# The Unapologetic Mathematician

## Vector Fields

At last, we get back to the differential geometry and topology. Let’s say that we have a manifold $M$ with tangent bundle $\mathcal{T}M$, which of course comes with a projection map $\pi:\mathcal{T}M\to M$. If $U\subseteq M$ is an open submanifold, we can restrict the bundle to the tangent bundle $\pi:\mathcal{T}U\to U$ with no real difficulty.

Now a “vector field” on $U$ is a “section” of this projection map. That is, it’s a function $v:U\to\mathcal{T}U$ so that the composition $\pi\circ v:U\to U$ is the identity map on $U$. In other words, to every point $p\in U$ we get a vector $v(p)\in\mathcal{T}_pU$ at that point.

I should step aside to dissuade people from a common mistake. Back in multivariable calculus, it’s common to say that a vector field in $\mathbb{R}^3$ is a function which assigns “a vector” to every point in some region $U\subseteq\mathbb{R}^3$; that is, a function $U\to\mathbb{R}^3$. The problem here is that it’s assuming that every point gets a vector in the same vector space, when actually each point gets assigned a vector in its own tangent space.

The confusion comes because we know that if $M$ has dimension $n$ then each tangent space $\mathcal{T}_pM$ has dimension $n$, and thus they’re all isomorphic. Worse, when working over Euclidean space there is a canonical identification between a tangent space $\mathcal{T}_pE$ and the space $E$ itself, and thus between any two tangent spaces. But when we’re dealing with an arbitrary manifold there is no such canonical way to compare vectors based at different points; we have to be careful to keep them separate.

For each $U\subseteq M$ we have a collection of vector fields, which we will write $\mathfrak{X}_MU$, or $\mathfrak{X}U$ for short. It should be apparent that if $V\subseteq U$ is an open subspace we can restrict a vector field on $U$ to one on $V$, which means we’re talking about a presheaf. In fact, it’s not hard to see that we can uniquely glue together vector fields which agree on shared domains, meaning we have a sheaf of vector fields.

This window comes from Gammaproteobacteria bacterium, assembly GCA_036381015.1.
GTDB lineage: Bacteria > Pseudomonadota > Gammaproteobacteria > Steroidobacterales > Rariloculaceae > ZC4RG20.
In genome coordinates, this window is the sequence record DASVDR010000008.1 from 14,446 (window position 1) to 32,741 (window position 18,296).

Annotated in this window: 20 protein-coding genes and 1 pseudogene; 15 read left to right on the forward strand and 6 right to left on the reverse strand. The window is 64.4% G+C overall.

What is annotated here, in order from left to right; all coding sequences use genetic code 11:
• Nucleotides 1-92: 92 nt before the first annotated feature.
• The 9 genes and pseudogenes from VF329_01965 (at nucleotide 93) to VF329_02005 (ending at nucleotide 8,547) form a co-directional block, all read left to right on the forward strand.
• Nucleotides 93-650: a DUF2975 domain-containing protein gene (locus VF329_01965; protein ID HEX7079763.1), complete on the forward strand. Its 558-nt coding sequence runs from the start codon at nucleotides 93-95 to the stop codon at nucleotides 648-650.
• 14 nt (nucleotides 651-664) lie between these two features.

For any $U$, we can define the sum and scalar multiple of vector fields on $U$ just by defining them pointwise. That is, if $v_1$ and $v_2$ are vector fields on $U$ and $a_1$ and $a_2$ are real scalars, then we define

$\displaystyle\left[a_1v_1+a_2v_2\right](p)=a_1v_1(p)+a_2v_2(p)$

using the addition and scalar multiplication in $\mathcal{T}_pM$. But that’s not all; we can also multiply a vector field $v\in\mathfrak{X}U$ by any function $f\in\mathcal{O}U$:

$\displaystyle\left[fv\right](p)=f(p)v(p)$

using the scalar multiplication in $\mathcal{T}_pM$. This makes $\mathfrak{X}_M$ into a sheaf of modules over the sheaf of rings $\mathcal{O}_M$.

May 23, 2011 - Posted by | Differential Topology, Topology

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2. thank you for this post.

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